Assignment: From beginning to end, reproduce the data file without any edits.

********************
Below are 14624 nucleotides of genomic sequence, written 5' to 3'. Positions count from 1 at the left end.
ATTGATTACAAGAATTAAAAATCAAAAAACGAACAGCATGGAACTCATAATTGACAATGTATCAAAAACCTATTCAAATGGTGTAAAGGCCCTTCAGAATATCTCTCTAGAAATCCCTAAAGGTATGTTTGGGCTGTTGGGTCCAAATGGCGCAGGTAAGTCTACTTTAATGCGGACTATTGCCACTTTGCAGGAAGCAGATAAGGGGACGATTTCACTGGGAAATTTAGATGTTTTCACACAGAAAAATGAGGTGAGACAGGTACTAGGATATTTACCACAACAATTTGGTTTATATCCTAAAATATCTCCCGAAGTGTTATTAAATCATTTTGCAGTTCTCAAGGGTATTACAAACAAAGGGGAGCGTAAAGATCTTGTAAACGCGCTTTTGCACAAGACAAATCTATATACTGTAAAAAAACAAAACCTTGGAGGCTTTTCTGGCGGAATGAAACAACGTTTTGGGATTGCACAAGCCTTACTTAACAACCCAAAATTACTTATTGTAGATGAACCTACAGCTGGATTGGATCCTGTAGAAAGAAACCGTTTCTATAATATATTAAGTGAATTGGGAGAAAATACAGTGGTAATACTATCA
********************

Below are 14624 nucleotides of genomic sequence, written 5' to 3'. Positions count from 1 at the left end.
ATTGATTACAAGAATTAAAAATCAAAAAACGAACAGCATGGAACTCATAATTGACAATGTATCAAAAACCTATTCAAATGGTGTAAAGGCCCTTCAGAATATCTCTCTAGAAATCCCTAAAGGTATGTTTGGGCTGTTGGGTCCAAATGGCGCAGGTAAGTCTACTTTAATGCGGACTATTGCCACTTTGCAGGAAGCAGATAAGGGGACGATTTCACTGGGAAATTTAGATGTTTTCACACAGAAAAATGAGGTGAGACAGGTACTAGGATATTTACCACAACAATTTGGTTTATATCCTAAAATATCTCCCGAAGTGTTATTAAATCATTTTGCAGTTCTCAAGGGTATTACAAACAAAGGGGAGCGTAAAGATCTTGTAAACGCGCTTTTGCACAAGACAAATCTATATACTGTAAAAAAACAAAACCTTGGAGGCTTTTCTGGCGGAATGAAACAACGTTTTGGGATTGCACAAGCCTTACTTAACAACCCAAAATTACTTATTGTAGATGAACCTACAGCTGGATTGGATCCTGTAGAAAGAAACCGTTTCTATAATATATTAAGTGAATTGGGAGAAAATACAGTGGTAATACTATCA